Iohn. I thanke you, I am not of many words, but I thanke you

Leon. Please it your grace leade on? Pedro. Your hand Leonato, we will goe together.

Exeunt. Manet Benedicke and Claudio.

Clau. Benedicke, didst thou note the daughter of signior Leonato? Bene. I noted her not, but I lookt on her

Claud. Is she not a modest yong Ladie? Bene. Doe you question me as an honest man should doe, for my simple true iudgement? or would you haue me speake after my custome, as being a professed tyrant to their sexe? Clau. No, I pray thee speake in sober iudgement

Bene. Why yfaith me thinks shee's too low for a hie praise, too browne for a faire praise, and too little for a great praise, onely this commendation I can affoord her, that were shee other then she is, she were vnhandsome, and being no other, but as she is, I doe not like her

Clau. Thou think'st I am in sport, I pray thee tell me truely how thou lik'st her

Bene. Would you buie her, that you enquier after her? Clau. Can the world buie such a iewell? Ben. Yea, and a case to put it into, but speake you this with a sad brow? Or doe you play the flowting iacke, to tell vs Cupid is a good Hare-finder, and Vulcan a rare Carpenter: Come, in what key shall a man take you to goe in the song? Clau. In mine eie, she is the sweetest Ladie that euer I lookt on

Bene. I can see yet without spectacles, and I see no such matter: there's her cosin, and she were not possest with a furie, exceedes her as much in beautie, as the first of Maie doth the last of December: but I hope you haue no intent to turne husband, haue you? Clau. I would scarce trust my selfe, though I had sworne the contrarie, if Hero would be my wife

Bene. Ist come to this? in faith hath not the world one man but he will weare his cap with suspition? shall I neuer see a batcheller of three score againe? goe to yfaith, and thou wilt needes thrust thy necke into a yoke, weare the print of it, and sigh away sundaies: looke, don Pedro is returned to seeke you.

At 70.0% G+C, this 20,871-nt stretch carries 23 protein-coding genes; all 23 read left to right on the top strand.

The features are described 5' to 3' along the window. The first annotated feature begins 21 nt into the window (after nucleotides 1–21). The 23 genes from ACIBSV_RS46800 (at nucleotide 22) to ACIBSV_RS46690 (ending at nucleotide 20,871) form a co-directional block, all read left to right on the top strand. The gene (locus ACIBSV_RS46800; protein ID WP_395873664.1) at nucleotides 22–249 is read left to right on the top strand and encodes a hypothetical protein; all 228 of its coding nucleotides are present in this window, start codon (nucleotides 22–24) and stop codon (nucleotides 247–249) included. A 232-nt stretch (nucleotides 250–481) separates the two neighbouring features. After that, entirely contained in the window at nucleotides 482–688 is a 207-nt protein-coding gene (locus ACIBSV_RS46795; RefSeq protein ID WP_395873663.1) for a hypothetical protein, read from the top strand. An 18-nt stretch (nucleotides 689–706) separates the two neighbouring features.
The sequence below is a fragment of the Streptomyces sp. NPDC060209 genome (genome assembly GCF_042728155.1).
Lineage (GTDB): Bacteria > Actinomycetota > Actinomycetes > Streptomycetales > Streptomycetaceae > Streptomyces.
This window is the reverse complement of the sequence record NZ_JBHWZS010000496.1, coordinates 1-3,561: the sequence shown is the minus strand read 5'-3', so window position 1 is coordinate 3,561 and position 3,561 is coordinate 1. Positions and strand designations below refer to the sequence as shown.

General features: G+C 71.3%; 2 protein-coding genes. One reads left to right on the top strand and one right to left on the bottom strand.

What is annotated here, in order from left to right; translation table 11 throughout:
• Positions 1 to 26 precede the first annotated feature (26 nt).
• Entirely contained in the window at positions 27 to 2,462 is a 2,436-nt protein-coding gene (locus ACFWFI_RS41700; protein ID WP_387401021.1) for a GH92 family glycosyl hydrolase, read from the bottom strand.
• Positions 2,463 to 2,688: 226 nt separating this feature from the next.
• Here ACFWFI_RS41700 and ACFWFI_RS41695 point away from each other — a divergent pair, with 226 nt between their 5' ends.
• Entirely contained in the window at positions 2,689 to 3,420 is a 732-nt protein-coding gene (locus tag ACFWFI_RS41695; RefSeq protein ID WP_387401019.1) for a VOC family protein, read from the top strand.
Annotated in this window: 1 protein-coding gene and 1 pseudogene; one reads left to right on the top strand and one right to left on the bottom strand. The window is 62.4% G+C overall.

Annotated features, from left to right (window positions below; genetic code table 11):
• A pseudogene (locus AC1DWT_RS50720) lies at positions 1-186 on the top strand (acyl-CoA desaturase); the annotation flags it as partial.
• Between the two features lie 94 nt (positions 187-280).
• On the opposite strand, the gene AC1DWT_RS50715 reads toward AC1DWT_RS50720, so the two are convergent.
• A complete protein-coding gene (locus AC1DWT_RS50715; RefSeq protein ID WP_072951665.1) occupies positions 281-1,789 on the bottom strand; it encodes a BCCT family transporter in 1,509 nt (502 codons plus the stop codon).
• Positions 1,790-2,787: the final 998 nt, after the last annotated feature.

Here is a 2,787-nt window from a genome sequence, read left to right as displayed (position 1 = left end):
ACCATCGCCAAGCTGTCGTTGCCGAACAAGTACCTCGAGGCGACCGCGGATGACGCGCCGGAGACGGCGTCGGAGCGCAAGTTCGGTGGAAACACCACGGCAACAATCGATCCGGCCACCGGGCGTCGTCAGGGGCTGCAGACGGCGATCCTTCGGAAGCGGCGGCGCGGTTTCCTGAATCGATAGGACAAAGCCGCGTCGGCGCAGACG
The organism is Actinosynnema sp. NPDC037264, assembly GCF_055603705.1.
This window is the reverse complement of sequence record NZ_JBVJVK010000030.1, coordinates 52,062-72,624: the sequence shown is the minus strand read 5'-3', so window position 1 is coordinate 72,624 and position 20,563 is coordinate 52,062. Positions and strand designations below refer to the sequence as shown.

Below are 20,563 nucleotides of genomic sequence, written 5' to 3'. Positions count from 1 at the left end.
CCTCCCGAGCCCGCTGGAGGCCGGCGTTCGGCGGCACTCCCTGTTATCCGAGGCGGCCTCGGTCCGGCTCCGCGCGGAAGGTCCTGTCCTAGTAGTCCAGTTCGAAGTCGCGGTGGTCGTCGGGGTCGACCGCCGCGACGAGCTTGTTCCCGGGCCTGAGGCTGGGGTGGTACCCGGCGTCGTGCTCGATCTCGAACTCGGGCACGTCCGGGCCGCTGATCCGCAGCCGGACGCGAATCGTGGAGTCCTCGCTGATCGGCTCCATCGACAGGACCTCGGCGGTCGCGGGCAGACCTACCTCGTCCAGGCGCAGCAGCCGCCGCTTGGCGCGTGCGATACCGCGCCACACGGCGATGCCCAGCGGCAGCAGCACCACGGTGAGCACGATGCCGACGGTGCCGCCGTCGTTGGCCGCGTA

Enter don Pedro, Iohn the bastard.

Pedr. What secret hath held you here, that you followed not to Leonatoes? Bened. I would your Grace would constraine mee to tell

Pedro. I charge thee on thy allegeance

Ben. You heare, Count Claudio, I can be secret as a dumbe man, I would haue you thinke so (but on my allegiance, marke you this, on my allegiance) hee is in loue, With who? now that is your Graces part: marke how short his answere is, with Hero, Leonatoes short daughter

Clau. If this were so, so were it vttred

Bened. Like the old tale, my Lord, it is not so, nor 'twas not so: but indeede, God forbid it should be so

Clau. If my passion change not shortly, God forbid it should be otherwise

Pedro. Amen, if you loue her, for the Ladie is verie well worthie

Clau. You speake this to fetch me in, my Lord

Pedr. By my troth I speake my thought

Clau. And in faith, my Lord, I spoke mine

Bened. And by my two faiths and troths, my Lord, I speake mine

Clau. That I loue her, I feele

Pedr. That she is worthie, I know

Bened. That I neither feele how shee should be loued, nor know how shee should be worthie, is the opinion that fire cannot melt out of me, I will die in it at the stake

Much adoe about Nothing Page 04

William Shakespeare Plays

Free Books in the public domain from the Classic Literature Library ©

William Shakespeare
Classic Literature Library

All Pages of This Book